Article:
In software maintenance and evolution, it is important to assess both code health and application architecture in order to identify issues impeding software quality goals. One way to move the needle toward software quality is to use Technical Debt (TD) indexing as a method to evaluate development projects.
We recently presented a paper at MTD 2016, the International Workshop on Managing Technical Debt put on by the Software Engineering Institute at Carnegie Mellon, where we discussed the way five different and widely known tools used to compute Technical Debt Indexes (TDI), for example numbers synthesizing the overall quality and/or TD of an analyzed project.
In our analysis, we concentrated on the aspects missing from TDI and outlined if (and how) the indexes consider architectural problems that could have a major impact on architectural debt.
The focus on architectural debt is extremely important, since architectural issues have the largest (and most subtle) impact on maintenance costs. In fact, when problems appear at the architectural level, they tend to be widespread throughout the project, making them more difficult to spot and making the project more difficult, tedious, error-prone and ultimately slow.
While architecture conformance checking technology is available (and suggested whenever possible), in recent years some knowledge about generally bad architectural practices is consolidating around the term of “architectural smells”. These smells, named as an analogy to the more famous “code smells”, point to a suspect architectural construct and signal trouble in project evolution.
Architectural smells are usually detected through the analysis of dependencies. The most famous example, known for many years are Cyclic Dependencies. These make the separation of the components in the cycle impossible, so if they appear in different modules – the modules are actually not separable. Detection of Cyclic Dependencies is supported for example by CAST’s System-Level Analysis and other solutions.
Other architectural smells have been defined and are under study, combining dependency analysis with history and evolution analysis to exploit hidden dependencies, or with pattern analysis to identify architecturally relevant elements (e.g., classes) in modules and analyze the impact of their issues on the architecture.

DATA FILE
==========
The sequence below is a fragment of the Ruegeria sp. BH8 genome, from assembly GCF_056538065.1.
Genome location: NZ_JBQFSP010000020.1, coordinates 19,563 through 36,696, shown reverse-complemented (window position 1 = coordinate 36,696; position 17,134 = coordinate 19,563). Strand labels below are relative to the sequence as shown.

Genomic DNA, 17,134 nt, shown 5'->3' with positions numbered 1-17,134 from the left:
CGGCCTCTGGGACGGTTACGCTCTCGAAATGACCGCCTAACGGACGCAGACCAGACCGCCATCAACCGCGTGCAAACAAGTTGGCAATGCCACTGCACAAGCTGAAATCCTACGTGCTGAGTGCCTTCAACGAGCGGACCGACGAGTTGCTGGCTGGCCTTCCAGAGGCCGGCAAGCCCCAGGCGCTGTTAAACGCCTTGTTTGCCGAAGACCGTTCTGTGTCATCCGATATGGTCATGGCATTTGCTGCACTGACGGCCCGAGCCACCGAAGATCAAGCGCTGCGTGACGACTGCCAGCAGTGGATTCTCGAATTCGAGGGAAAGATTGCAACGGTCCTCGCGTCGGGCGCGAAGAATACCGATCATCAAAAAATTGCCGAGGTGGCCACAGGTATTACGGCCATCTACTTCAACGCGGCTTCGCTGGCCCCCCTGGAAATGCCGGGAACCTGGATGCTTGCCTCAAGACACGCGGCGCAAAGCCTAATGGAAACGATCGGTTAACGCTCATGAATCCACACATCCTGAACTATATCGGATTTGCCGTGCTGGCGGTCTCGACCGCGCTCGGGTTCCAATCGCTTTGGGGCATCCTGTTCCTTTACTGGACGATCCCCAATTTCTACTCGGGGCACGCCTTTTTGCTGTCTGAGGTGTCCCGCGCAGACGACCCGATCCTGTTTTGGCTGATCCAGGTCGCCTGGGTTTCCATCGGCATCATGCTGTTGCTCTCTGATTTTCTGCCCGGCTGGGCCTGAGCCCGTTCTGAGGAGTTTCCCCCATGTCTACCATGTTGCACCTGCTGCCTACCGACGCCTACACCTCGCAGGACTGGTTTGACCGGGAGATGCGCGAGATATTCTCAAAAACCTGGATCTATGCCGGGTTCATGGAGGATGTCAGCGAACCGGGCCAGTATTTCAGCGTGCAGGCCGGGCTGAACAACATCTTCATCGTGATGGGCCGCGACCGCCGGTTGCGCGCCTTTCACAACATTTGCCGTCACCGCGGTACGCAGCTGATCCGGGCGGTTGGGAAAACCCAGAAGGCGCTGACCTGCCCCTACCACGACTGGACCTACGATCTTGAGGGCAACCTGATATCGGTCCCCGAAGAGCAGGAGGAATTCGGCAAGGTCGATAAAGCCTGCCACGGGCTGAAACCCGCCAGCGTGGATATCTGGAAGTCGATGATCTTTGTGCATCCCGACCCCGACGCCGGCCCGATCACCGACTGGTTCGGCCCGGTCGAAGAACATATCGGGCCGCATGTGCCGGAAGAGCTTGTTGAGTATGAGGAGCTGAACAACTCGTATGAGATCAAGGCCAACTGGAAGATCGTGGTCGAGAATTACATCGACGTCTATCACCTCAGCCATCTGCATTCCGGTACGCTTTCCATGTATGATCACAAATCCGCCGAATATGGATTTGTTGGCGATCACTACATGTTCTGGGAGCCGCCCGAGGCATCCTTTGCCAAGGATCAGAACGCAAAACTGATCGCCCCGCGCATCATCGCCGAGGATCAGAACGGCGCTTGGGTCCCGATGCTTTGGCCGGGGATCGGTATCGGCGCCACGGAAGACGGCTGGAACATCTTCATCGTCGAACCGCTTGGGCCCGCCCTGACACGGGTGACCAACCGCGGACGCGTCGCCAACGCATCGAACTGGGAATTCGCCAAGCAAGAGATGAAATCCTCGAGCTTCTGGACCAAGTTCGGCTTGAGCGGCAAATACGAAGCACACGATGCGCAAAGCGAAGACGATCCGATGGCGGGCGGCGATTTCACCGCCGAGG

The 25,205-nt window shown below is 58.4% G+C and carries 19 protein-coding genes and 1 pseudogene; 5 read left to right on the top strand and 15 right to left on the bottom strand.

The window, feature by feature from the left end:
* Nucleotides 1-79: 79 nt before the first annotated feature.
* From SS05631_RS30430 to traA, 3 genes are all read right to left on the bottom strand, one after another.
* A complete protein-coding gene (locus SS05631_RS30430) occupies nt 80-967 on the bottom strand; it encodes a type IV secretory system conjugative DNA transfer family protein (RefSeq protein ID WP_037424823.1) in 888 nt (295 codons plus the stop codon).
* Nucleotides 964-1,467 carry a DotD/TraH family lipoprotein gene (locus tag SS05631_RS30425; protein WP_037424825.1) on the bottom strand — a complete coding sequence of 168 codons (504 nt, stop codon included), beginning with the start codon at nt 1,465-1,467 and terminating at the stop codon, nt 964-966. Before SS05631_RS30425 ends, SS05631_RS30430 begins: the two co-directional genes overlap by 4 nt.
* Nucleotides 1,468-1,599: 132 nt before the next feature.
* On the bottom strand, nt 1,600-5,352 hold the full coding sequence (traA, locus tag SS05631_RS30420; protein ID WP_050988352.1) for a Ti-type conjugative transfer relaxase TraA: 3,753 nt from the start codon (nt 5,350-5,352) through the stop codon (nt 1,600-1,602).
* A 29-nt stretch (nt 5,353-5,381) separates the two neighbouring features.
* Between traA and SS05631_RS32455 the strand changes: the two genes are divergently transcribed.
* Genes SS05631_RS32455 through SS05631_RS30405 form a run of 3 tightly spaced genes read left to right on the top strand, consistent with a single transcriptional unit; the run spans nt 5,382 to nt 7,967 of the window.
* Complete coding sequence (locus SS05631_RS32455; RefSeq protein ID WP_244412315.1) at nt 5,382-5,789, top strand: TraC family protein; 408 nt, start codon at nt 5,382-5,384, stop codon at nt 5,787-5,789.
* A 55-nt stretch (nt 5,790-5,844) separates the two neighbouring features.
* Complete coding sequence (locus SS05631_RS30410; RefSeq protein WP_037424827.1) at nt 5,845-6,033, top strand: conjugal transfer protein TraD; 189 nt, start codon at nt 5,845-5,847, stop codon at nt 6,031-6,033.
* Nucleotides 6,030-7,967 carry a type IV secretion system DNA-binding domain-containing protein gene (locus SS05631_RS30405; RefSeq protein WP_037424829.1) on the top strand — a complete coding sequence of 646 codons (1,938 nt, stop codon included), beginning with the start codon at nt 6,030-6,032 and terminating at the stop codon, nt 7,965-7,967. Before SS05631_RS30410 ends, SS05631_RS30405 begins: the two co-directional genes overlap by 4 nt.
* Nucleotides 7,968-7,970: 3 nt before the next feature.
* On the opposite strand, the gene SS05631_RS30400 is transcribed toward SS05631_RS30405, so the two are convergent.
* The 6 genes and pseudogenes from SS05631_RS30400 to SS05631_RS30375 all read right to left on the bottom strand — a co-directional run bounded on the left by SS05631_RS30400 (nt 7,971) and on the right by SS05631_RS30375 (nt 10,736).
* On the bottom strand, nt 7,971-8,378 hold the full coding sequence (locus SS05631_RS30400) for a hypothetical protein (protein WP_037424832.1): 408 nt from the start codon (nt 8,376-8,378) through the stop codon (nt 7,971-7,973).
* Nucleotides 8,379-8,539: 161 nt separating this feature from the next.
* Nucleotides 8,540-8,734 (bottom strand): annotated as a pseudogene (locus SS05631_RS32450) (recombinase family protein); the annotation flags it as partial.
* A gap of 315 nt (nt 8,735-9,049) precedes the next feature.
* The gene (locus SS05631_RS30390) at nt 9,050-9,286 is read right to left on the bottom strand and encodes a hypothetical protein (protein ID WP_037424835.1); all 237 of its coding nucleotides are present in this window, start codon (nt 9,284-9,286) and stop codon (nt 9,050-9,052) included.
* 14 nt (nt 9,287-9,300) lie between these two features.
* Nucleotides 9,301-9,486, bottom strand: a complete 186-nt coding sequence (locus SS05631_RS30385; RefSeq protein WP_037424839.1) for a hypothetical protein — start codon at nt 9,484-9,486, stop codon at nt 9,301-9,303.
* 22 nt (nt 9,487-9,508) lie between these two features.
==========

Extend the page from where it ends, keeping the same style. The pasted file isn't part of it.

In our research, we have already started to gather architectural smell definitions and to implement their detection in a small prototype tool called Arcan (http://essere.disco.unimib.it/wiki/arcan), which currently detects three architectural smells. We are currently in the process of enhancing the implemented techniques through filters and historical information, as explained in our related ICSME 2016 paper, “Automatic Detection of Instability Architectural Smells.”
Francesca Arcelli Fontana received her Diploma and PhD degrees in Computer Science at the University of Milano. She worked at University of Salerno and University of Sannio, Faculty of Engineering, as assistant professor in software engineering. She is currently an Associate Professor at the Department of Computer Science of the University of Milano-Bicocca. Her research interests include software evolution, software quality assessment, software maintenance and reverse engineering. She is a member of the IEEE and the IEEE Computer Society.
Marco Zanoni received MS and Ph.D. degrees in computer science from the University of Milano-Bicocca. He is a post-doc research fellow of the Department of Informatics, Systems and Communication of the University of Milano-Bicocca. His research interests include software quality assessment, software architecture reconstruction and machine learning.
Riccardo Roveda is a PhD student in Computer Science at University of Milano-Bicocca (Italy). He received his bachelor degree in 2011 and master degree in 2014. He is working in the ESSeRE lab at the Department of Informatics, Systems and Communication (DISCo) of University of Milano-Bicocca. He has conducted studies on Architectural Erosion, Technical Debt and correlation between Architectural Smells and Code Smells. Open source addicted.